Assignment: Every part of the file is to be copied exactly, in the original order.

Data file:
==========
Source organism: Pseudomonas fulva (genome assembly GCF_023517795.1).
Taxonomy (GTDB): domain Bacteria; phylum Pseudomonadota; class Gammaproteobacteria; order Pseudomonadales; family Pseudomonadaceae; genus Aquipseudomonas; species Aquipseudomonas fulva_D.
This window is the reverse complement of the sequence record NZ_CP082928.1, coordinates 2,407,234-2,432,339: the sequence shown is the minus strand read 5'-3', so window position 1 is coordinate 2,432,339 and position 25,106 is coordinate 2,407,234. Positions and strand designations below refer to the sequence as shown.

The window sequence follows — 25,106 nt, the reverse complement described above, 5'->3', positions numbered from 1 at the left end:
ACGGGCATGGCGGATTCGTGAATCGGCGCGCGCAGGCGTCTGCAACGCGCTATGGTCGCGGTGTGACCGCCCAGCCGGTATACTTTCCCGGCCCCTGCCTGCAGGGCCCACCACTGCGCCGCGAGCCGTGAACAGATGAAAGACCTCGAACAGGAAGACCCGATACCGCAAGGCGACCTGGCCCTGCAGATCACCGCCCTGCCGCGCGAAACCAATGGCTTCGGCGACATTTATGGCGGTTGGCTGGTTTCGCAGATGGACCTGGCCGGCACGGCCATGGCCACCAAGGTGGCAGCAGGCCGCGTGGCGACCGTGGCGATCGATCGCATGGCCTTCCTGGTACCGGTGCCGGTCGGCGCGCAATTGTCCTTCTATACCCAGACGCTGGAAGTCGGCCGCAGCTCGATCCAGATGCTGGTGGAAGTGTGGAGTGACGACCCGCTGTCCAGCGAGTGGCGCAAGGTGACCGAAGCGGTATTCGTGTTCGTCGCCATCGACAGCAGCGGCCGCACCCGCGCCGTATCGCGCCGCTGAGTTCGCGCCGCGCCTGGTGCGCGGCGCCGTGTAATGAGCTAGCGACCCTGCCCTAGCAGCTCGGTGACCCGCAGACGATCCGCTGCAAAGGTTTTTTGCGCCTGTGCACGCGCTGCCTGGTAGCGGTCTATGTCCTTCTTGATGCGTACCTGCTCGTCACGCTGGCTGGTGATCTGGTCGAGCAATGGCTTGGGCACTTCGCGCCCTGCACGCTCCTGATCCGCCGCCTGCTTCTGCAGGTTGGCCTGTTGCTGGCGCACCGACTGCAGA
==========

Source organism: Pseudomonas fulva (genome assembly GCF_023517795.1).
Taxonomy (GTDB): domain Bacteria; phylum Pseudomonadota; class Gammaproteobacteria; order Pseudomonadales; family Pseudomonadaceae; genus Aquipseudomonas; species Aquipseudomonas fulva_D.
This window is the reverse complement of the sequence record NZ_CP082928.1, coordinates 2,407,234-2,432,339: the sequence shown is the minus strand read 5'-3', so window position 1 is coordinate 2,432,339 and position 25,106 is coordinate 2,407,234. Positions and strand designations below refer to the sequence as shown.

The window sequence follows — 25,106 nt, the reverse complement described above, 5'->3', positions numbered from 1 at the left end:
ACGGGCATGGCGGATTCGTGAATCGGCGCGCGCAGGCGTCTGCAACGCGCTATGGTCGCGGTGTGACCGCCCAGCCGGTATACTTTCCCGGCCCCTGCCTGCAGGGCCCACCACTGCGCCGCGAGCCGTGAACAGATGAAAGACCTCGAACAGGAAGACCCGATACCGCAAGGCGACCTGGCCCTGCAGATCACCGCCCTGCCGCGCGAAACCAATGGCTTCGGCGACATTTATGGCGGTTGGCTGGTTTCGCAGATGGACCTGGCCGGCACGGCCATGGCCACCAAGGTGGCAGCAGGCCGCGTGGCGACCGTGGCGATCGATCGCATGGCCTTCCTGGTACCGGTGCCGGTCGGCGCGCAATTGTCCTTCTATACCCAGACGCTGGAAGTCGGCCGCAGCTCGATCCAGATGCTGGTGGAAGTGTGGAGTGACGACCCGCTGTCCAGCGAGTGGCGCAAGGTGACCGAAGCGGTATTCGTGTTCGTCGCCATCGACAGCAGCGGCCGCACCCGCGCCGTATCGCGCCGCTGAGTTCGCGCCGCGCCTGGTGCGCGGCGCCGTGTAATGAGCTAGCGACCCTGCCCTAGCAGCTCGGTGACCCGCAGACGATCCGCTGCAAAGGTTTTTTGCGCCTGTGCACGCGCTGCCTGGTAGCGGTCTATGTCCTTCTTGATGCGTACCTGCTCGTCACGCTGGCTGGTGATCTGGTCGAGCAATGGCTTGGGCACTTCGCGCCCTGCACGCTCCTGATCCGCCGCCTGCTTCTGCAGGTTGGCCTGTTGCTGGCGCACCGACTGCAGA